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‘It’s a kangaroo court’: Trump supporters in key state reject January 6 hearings | Wisconsin

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mMillions of Americans spent Thursday night stunned, horrified, and amused by the season finale of Congressional Hearings into the storming of the Capitol in the waning days of Donald Trump’s presidency, and his part in the deadly insurgency.

The tightly-scheduled primetime hearing showed Trump refused to recall the insurgents for more than three hours while watching Fox News coverage from the White House dining room on Jan. 6, 2021. The House Committee heard Secret Service agents protecting Vice President Mike Pence told their families they might not make it home alive.

Committee members said the evidence showed Trump lied, betrayed his oath of office and called a mob to Washington to try to undo the presidential election. It was, said Republican Congressman Adam Kinzinger, “a blot on our history.”

But in the heart of Trump country, there is a different view.

“I went to the kangaroo court,” said Terri Burl, a Republican activist in rural northern Wisconsin, a major swing state that Trump won in 2016 but lost four years later.
“I’m like, yeah, that’s exactly what this is. What does it have to prove?”

Burl’s loyalty to the former president — she was an early member of Trump for Women — is not shaken by Thursday’s testimony from former Trump administration officials. She watched for nearly an hour before giving up, saying that while “the violence and destruction are not OK when people enter the Capitol,” the hearing was a unilateral attack on the former president rather than an attempt to the truth.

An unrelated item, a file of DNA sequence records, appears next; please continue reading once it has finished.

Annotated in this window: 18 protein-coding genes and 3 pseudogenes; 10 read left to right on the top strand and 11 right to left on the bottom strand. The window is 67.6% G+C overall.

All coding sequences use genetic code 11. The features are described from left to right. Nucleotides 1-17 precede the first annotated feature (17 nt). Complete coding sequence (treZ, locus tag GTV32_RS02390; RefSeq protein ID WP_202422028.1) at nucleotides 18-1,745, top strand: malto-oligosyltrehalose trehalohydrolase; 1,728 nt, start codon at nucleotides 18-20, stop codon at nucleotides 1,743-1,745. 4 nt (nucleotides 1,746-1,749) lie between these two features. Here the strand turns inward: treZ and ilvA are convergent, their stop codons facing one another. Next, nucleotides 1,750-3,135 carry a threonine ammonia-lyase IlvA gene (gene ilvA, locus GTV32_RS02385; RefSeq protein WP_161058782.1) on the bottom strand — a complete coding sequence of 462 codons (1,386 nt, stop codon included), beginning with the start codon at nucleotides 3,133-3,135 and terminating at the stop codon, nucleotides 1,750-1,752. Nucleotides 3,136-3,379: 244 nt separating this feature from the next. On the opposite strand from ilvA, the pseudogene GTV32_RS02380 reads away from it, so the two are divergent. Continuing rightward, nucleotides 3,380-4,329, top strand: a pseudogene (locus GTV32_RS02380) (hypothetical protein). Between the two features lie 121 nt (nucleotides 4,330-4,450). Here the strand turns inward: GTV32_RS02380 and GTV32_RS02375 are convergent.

“There was an annoying and unsettling Hollywood movie look to these theatrical hearings, like they’re acting in a poorly done B-list movie,” she said.

But Burl, a former social worker and substitute teacher, agreed, unlike other members of the Oneida County Republican party and most other Trump supporters.

“I didn’t see it,” said Kathleen Silbernagel, the party secretary and a retired program manager of a Pepsi subsidiary. “It’s a joke. Most conservatives think it’s a kangaroo job. Liberals already hate it, so it won’t affect them. But how it will affect independent people, who are always in the middle, is hard to say.”

Polls suggest the hearings have not led to the devastating shift in public opinion against Trump that some Democrats had hoped for. Nor have they loosened Trumpism’s grip on the Republican party. Even as evidence emerged that the then-president “ordered an armed mob to undo the election,” few Republican politicians have turned their backs on Trump. Those who pay the price.

A blue flag hangs from the balustrade of a Wisconsin home.  The flag reads 'Don't blame me, I voted for Trump'.
Polls suggest the January 6 hearings have not loosened Trumpism’s grip on the Republican party. Photo: Mark Hertzberg/ZUMA Press Wire/REX/Shutterstock

Representative Liz Cheney, who broke from her party leadership to serve as one of Trump’s chief accusers on the House select committee, is being drugged for her seat in Congress in next month’s primaries at the hands of a self-proclaimed rival positioned as a defender of the former chairman.

But while the hearings may not have shaken the faithful’s devotion, the weeks of testimonials have raised a sense of doubt among some Republicans that even if Trump carries the idea of ​​running for president again, there’s too much baggage. to win another election.

A poll by Wisconsin’s Marquette Law School released Thursday showed most Republican voters nationally heard only “a little” or “none at all” about the Jan. 6 hearings. Only 35% of Republicans paid attention compared to a clear majority of Democrats.

It’s no surprise, then, that opinion on Trump’s guilt is divided along partisan lines, with Republicans overwhelmingly exonerating him and Democrats sure of his guilt.

Oneida County Republicans are making many of the arguments heard across Trump country to discredit the Jan. 6 hearings.